April 26 — John 14 — Loving Obedience. The verb for “love” (agapáō) is also emphasized in this chapter, appearing 10 times. Here, however, it is connected with obedience. Jesus said, “If you love me, you will keep my commandments” (v. 15). Obedience is the proof of love. Many people today claim that they love God but there is little evidence of it in the way they live. They are not committed to doing what God commands. If we really want to love God, we must be serious about obeying what He has commanded. We prove the genuineness of our love by obedience. Jesus said essentially the same thing but from a different perspective: “Whoever does not love me does not keep my words” (v. 24). They “do not” because they “cannot.” Will-power obedience is short-lived. Love provides the ability to obey. How does one get that love? God provides the ability through His indwelling presence: The “Spirit of truth … will be in you” (v. 17).
April 27 — John 15 — Fruitful Obedience. Last time, we saw that obedience is the proof of love. Today, we read that bearing fruit is proof of being Christ’s disciple: “… that you bear much fruit and so prove to be my disciples” (v. 8). Bearing fruit is evidence that we, as the branch, are connected to the vine, which is Christ. This is real fruit, not the plastic fruit of doing good things by one’s own initiative and will-power. Real fruit will result by being constantly connected to the vine (“abide”—v. 4). The fruit is God’s fruit, not ours. How do we “abide”? One way that Jesus suggests here is to have “my words abide in you” (v. 7). These are Jesus’ words you read today in this chapter. Let them sink deep into your mind and heart. Think about them during the day. Let them teach you and change you. Another way to “abide” is to be obedient to what you know to be God’s will. “If you keep my commandments, you will abide in my love” (v. 10).
April 28 — John 16 — Godhead Connections. In this chapter, Jesus revealed much about the relationship of His followers to the Trinity. His disciples had an intimate personal relationship with Jesus for about three years but there was still something lacking. There was a new dimension of relationship on the way but it required that Jesus would physically depart from them in order that the Holy Spirit might establish for them a spiritual relationship with the Godhead (v. 7). Part of the advantage of Jesus’ leaving the disciples was that the Spirit “will guide you into all the truth” (v. 13), communicating to them what Jesus would tell the Spirit (v. 14). Another change that would happen with Jesus’ leaving the earth was that instead of asking Jesus for something, believers would ask the Father directly in the name of Jesus (v. 23). They would exchange their physical relationship with Jesus for a spiritual relationship with the whole Godhead through the indwelling Spirit. That is the same relationship we share today with the Trinity: we pray to the Father in the name of Jesus through the influence of the Holy Spirit.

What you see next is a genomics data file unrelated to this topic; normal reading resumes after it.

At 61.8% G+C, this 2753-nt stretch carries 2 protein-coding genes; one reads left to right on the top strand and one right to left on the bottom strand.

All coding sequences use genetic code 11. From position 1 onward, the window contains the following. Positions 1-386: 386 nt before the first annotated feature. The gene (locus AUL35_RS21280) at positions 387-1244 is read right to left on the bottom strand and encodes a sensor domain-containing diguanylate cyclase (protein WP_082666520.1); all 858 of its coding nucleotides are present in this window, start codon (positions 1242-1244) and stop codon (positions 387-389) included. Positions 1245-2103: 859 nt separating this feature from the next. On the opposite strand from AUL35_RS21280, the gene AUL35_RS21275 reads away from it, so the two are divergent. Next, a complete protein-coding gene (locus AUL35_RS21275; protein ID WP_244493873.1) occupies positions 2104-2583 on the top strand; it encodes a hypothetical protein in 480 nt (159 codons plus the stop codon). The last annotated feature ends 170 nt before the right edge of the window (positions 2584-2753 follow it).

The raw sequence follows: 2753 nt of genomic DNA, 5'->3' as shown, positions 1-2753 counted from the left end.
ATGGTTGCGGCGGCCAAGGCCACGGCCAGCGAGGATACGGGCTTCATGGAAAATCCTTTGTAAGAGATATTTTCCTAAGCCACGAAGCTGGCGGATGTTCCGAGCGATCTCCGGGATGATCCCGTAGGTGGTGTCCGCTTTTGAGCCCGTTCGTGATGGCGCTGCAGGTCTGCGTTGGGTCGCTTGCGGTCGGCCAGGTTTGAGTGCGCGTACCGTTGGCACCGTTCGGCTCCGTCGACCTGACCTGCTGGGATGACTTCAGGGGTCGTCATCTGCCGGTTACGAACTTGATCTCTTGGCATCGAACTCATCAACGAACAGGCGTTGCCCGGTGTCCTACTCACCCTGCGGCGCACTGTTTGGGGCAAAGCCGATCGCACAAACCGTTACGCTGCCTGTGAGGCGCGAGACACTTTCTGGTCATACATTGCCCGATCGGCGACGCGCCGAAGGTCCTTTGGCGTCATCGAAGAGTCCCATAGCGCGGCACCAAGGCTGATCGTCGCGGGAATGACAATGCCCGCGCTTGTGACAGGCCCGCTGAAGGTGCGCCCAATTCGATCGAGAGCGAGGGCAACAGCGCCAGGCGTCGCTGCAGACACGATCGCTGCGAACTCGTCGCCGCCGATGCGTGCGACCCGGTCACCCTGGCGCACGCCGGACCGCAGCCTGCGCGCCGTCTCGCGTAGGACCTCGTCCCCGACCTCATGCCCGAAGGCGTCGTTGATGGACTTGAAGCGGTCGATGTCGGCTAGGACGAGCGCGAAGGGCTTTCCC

April 29 — John 17 — Knowing God. One of the most important statements in the New Testament is found in this chapter. It is a definition of eternal life, which is the supernatural spiritual life that Jesus gives to each individual entering the Christian life. It is a life of both supreme quality and infinite duration. Here is Jesus’ definition: “This is eternal life, that they know you the only true God, and Jesus Christ whom you have sent” (v. 3). Having eternal life involves entering a relationship with deity—knowing God. That is why some people who believe in Jesus and attend church may still not have a personal relationship with God. Believing can be superficial; it might only involve intellectual faith. That was my situation until I was 23 years of age. Faith that discovers eternal life is a wholehearted belief that surrenders not only the mind but also the heart, soul, and will to God. That is the way to know God.
April 30 — John 18 — What is Truth? Jesus’ purpose for coming into the world was “to bear witness to the truth” (v. 37). However, not everyone who hears the truth comprehends and believes it. Jesus said that only the person “who is of the truth listens to my voice” (v. 37). The word “listens” here implies acceptance and obedience, not just hearing the truth but acting on it. Only those who have received eternal life have the ability to fully comprehend and the willingness to wholly submit to the true teachings of Jesus. Pilate was certainly not at that point. He didn’t even know what truth was, asking, “What is truth?” (v. 38). In Jesus’ prayer that we read last time, He said to the Father, “your word is truth” (John 17:17). That would be a good answer to Pilate’s question as it is for all of us as well. All we need to know about the meaning and purpose of life here and hereafter is in the Word of God, the Bible.